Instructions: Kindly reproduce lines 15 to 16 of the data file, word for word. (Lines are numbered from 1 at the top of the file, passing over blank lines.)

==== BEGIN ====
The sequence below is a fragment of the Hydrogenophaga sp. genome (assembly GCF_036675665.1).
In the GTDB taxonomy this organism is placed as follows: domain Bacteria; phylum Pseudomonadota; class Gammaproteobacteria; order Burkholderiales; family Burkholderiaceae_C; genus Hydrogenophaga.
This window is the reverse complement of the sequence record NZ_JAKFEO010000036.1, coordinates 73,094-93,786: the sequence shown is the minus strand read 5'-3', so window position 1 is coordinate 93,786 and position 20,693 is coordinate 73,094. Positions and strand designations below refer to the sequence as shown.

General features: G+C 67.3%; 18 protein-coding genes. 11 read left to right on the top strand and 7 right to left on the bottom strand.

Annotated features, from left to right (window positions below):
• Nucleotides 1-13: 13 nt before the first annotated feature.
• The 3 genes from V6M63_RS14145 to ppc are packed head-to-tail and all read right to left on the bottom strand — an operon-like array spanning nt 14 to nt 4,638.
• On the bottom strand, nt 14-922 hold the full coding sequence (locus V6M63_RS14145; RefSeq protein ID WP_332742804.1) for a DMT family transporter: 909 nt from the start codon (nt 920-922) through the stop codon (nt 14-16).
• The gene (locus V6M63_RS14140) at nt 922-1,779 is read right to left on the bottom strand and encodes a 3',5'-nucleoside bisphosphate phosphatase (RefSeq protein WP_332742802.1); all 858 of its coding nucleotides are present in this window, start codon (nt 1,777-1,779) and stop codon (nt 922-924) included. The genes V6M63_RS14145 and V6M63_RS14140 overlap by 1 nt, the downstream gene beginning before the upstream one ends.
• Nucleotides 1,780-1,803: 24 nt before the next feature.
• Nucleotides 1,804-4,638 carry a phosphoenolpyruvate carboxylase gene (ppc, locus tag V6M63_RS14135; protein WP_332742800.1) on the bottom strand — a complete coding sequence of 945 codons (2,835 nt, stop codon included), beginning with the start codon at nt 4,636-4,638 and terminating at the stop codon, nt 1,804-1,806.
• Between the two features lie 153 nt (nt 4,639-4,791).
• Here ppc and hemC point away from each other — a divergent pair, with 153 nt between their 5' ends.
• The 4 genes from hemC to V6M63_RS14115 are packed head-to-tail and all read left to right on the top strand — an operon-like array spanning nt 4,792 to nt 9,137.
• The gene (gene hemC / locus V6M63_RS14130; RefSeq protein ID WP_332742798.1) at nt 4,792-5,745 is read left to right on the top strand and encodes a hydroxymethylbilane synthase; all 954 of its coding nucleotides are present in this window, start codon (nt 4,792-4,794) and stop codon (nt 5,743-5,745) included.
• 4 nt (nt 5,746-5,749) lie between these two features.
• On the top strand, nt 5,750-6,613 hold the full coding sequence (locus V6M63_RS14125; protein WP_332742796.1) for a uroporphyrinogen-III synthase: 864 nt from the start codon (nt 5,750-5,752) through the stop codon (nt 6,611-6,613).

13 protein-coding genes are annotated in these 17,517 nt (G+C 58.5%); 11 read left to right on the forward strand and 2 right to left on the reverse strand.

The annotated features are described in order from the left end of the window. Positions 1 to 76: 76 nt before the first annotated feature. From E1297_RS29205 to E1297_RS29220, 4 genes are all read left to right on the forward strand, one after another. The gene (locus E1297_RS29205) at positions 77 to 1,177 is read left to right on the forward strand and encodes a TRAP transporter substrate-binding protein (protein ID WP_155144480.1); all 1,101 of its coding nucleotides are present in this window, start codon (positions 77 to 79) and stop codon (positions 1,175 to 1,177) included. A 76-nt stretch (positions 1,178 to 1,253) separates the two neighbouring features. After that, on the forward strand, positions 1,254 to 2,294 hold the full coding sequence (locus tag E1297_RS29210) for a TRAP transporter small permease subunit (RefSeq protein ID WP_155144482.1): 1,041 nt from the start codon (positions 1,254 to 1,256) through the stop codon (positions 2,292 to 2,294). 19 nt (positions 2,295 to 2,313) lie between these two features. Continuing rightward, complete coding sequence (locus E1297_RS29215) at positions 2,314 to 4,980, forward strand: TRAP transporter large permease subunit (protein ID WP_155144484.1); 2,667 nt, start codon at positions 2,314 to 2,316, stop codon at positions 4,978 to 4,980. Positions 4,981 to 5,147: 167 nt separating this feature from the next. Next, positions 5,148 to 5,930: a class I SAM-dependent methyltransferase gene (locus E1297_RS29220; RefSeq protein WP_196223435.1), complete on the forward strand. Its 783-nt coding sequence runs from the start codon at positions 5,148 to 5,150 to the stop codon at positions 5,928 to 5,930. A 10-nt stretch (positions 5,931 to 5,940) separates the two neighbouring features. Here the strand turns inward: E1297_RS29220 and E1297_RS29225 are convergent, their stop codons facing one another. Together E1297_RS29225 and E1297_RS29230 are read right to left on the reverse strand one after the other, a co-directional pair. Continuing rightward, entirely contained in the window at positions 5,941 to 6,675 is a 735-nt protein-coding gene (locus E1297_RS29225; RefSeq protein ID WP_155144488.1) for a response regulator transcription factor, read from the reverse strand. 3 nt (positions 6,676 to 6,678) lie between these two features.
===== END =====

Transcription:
• The gene (gene hemC / locus V6M63_RS14130; RefSeq protein ID WP_332742798.1) at nt 4,792-5,745 is read left to right on the top strand and encodes a hydroxymethylbilane synthase; all 954 of its coding nucleotides are present in this window, start codon (nt 4,792-4,794) and stop codon (nt 5,743-5,745) included.
• 4 nt (nt 5,746-5,749) lie between these two features.